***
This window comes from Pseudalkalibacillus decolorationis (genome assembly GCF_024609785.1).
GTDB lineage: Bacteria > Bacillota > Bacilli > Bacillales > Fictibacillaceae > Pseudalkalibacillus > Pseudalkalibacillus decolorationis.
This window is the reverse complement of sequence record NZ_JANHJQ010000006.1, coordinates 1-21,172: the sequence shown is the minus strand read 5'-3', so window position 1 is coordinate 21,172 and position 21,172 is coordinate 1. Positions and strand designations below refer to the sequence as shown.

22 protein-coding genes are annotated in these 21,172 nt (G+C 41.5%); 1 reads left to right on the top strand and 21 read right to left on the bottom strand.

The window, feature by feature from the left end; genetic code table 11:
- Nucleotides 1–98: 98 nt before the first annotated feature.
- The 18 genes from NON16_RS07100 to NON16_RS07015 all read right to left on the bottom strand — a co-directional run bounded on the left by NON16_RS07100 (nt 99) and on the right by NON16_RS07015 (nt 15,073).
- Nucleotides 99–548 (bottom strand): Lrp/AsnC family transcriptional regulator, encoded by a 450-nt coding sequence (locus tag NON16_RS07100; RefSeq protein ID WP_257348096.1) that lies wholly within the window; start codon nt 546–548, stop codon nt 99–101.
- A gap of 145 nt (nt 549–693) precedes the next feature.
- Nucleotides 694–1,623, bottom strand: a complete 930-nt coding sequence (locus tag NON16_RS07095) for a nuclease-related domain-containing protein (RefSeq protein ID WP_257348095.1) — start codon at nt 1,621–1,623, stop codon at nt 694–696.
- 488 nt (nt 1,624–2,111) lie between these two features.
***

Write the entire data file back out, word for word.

This window comes from Pseudalkalibacillus decolorationis (genome assembly GCF_024609785.1).
GTDB lineage: Bacteria > Bacillota > Bacilli > Bacillales > Fictibacillaceae > Pseudalkalibacillus > Pseudalkalibacillus decolorationis.
This window is the reverse complement of sequence record NZ_JANHJQ010000006.1, coordinates 1-21,172: the sequence shown is the minus strand read 5'-3', so window position 1 is coordinate 21,172 and position 21,172 is coordinate 1. Positions and strand designations below refer to the sequence as shown.

22 protein-coding genes are annotated in these 21,172 nt (G+C 41.5%); 1 reads left to right on the top strand and 21 read right to left on the bottom strand.

The window, feature by feature from the left end; genetic code table 11:
- Nucleotides 1–98: 98 nt before the first annotated feature.
- The 18 genes from NON16_RS07100 to NON16_RS07015 all read right to left on the bottom strand — a co-directional run bounded on the left by NON16_RS07100 (nt 99) and on the right by NON16_RS07015 (nt 15,073).
- Nucleotides 99–548 (bottom strand): Lrp/AsnC family transcriptional regulator, encoded by a 450-nt coding sequence (locus tag NON16_RS07100; RefSeq protein ID WP_257348096.1) that lies wholly within the window; start codon nt 546–548, stop codon nt 99–101.
- A gap of 145 nt (nt 549–693) precedes the next feature.
- Nucleotides 694–1,623, bottom strand: a complete 930-nt coding sequence (locus tag NON16_RS07095) for a nuclease-related domain-containing protein (RefSeq protein ID WP_257348095.1) — start codon at nt 1,621–1,623, stop codon at nt 694–696.
- 488 nt (nt 1,624–2,111) lie between these two features.